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Why Japan Dropped an Explosive on Asteroid Ryugu


When science hits a roadblock, it’s as good a time as any to start blowing things up.

Japanese space probe Hayabusa2 has been trying to make a mark on asteroid Ryugu for a whole year now. The Japanese Aerospace Exploration Agency (JAXA) has done everything it can, from bombarding it with bouncing probes, shooting a bullet at it, and even biting it, all in the name of science. Just recently, JAXA decided to level up its game. It dropped an explosive device on the surface of Ryugu, managing to create a small crater as a result.

Why are they doing all this, you may ask? Why, for science, of course! Or, more specifically, to study its effects.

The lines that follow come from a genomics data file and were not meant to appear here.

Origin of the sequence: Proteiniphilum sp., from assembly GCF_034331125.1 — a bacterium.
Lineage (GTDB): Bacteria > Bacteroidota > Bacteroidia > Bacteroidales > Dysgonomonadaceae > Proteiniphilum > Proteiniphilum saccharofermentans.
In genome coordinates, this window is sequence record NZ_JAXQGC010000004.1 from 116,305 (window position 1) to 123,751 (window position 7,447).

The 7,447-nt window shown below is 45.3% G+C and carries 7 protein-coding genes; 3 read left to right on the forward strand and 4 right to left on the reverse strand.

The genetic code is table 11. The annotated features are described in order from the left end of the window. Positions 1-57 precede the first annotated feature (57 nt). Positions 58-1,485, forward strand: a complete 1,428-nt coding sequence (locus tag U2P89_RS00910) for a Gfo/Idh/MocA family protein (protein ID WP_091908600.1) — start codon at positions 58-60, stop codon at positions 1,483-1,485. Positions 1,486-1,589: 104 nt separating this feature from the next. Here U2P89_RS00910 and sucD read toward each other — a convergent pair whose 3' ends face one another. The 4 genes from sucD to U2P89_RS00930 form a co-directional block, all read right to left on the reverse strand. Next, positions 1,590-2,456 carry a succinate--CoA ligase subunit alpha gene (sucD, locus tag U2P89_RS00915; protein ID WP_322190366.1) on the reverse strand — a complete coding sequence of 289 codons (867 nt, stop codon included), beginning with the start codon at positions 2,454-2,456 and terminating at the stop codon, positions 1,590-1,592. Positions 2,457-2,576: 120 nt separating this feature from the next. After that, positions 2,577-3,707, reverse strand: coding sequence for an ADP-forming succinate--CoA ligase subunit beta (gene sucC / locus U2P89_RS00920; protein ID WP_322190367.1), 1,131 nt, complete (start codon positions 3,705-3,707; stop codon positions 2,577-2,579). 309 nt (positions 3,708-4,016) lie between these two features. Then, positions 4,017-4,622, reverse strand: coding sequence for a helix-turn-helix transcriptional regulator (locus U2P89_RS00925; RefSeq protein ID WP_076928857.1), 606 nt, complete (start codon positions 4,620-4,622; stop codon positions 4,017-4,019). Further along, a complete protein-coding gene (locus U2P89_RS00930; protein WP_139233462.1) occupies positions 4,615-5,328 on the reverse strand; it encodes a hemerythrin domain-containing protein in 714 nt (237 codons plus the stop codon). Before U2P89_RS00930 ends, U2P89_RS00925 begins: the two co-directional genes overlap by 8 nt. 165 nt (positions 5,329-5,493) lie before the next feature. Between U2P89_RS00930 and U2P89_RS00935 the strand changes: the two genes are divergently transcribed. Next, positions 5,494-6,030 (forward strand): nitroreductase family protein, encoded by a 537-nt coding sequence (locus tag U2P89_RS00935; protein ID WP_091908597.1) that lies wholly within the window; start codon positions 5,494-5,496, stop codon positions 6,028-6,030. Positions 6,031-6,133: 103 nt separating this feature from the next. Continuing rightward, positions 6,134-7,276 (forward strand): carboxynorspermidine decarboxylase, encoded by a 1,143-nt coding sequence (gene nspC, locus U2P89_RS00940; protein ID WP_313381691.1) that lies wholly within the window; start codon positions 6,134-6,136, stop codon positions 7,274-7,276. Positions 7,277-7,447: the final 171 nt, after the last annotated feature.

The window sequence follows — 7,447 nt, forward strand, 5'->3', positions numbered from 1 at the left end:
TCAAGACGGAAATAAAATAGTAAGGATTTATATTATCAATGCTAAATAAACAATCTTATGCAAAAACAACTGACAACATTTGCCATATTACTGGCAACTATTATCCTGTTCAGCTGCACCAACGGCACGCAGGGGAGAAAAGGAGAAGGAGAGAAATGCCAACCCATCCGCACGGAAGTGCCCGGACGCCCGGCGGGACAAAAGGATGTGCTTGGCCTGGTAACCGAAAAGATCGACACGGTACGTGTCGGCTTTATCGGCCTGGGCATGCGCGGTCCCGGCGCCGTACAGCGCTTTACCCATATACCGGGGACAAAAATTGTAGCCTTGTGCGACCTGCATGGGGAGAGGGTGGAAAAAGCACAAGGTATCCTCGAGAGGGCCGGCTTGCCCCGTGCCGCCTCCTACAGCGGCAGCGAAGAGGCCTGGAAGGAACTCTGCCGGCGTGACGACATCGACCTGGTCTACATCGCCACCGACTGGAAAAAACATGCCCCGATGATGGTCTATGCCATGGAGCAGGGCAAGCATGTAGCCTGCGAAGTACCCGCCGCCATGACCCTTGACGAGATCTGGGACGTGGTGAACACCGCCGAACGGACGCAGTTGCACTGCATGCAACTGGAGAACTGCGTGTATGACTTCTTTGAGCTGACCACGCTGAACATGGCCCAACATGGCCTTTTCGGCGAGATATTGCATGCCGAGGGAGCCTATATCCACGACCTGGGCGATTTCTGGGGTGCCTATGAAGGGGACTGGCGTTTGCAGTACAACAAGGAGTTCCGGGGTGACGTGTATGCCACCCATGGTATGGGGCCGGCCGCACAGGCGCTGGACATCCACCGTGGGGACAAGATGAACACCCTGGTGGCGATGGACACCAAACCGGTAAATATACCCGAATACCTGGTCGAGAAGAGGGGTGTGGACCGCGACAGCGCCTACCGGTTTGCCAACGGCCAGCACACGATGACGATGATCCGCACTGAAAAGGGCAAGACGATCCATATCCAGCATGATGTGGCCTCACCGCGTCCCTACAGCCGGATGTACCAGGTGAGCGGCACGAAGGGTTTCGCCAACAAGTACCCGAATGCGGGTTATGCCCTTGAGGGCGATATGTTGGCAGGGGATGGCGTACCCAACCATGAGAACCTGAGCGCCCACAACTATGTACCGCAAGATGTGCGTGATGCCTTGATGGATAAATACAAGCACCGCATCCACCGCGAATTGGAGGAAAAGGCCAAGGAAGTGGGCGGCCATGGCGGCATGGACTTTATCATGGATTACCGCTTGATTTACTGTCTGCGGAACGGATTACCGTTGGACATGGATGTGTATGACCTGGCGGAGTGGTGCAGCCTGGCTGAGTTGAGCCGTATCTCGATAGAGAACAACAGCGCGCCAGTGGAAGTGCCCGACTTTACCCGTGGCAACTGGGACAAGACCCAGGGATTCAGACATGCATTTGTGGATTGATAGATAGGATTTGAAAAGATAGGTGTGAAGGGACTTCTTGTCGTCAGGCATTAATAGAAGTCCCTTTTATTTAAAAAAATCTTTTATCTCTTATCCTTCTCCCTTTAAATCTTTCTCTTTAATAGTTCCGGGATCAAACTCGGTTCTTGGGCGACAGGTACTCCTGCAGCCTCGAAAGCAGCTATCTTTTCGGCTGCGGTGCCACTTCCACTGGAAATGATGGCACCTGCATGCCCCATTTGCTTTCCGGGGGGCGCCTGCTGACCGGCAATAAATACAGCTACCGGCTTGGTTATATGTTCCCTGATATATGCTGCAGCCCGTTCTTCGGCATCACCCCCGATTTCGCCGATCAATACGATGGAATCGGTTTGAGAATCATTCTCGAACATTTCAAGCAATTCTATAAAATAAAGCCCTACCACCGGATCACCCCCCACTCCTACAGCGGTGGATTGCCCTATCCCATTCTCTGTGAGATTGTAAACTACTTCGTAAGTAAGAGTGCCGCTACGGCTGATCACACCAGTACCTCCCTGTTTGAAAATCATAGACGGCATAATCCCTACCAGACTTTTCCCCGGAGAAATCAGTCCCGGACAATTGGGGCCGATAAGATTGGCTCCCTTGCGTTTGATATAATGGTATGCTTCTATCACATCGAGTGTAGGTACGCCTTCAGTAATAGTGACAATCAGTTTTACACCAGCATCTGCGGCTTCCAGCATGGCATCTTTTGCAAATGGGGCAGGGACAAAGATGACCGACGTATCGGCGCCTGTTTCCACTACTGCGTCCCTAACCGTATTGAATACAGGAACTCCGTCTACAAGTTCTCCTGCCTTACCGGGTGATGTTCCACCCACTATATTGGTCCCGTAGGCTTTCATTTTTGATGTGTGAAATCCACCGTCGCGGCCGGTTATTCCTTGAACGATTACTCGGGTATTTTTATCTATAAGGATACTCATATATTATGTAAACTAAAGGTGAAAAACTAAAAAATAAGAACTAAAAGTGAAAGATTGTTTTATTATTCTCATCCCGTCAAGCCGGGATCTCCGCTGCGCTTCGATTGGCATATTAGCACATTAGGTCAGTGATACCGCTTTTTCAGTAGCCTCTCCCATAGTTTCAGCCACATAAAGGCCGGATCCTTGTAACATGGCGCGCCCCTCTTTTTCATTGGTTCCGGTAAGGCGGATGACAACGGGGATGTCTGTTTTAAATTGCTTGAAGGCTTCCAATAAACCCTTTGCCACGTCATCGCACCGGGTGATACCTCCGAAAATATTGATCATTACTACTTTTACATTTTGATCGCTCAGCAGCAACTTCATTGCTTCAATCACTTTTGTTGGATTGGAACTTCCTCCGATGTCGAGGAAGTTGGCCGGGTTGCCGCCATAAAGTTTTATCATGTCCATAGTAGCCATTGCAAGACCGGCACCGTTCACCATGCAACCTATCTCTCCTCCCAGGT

“We conducted a lot of experiments, but when we did this for real, I was still very nervous,” Osamu Mori, one of the engineers at JAXA’s Institute of Space and Astronautical Science (ISAS), said in a live broadcast. The team dropped a second device shortly after dropping the explosive. It was a camera-carrier, supposed to take a photo of the result of the experiment. JAXA scientists are hoping to damage the surface just enough in order to study the subsurface layers that will be exposed as a result. These layers will then be gathered by a prob later to send back to Earth.

Hayabusa2 left Earth way back in 2014. It arrived at Ryugu less than a year ago, in June 2018, and is scheduled to return to Earth later this year.

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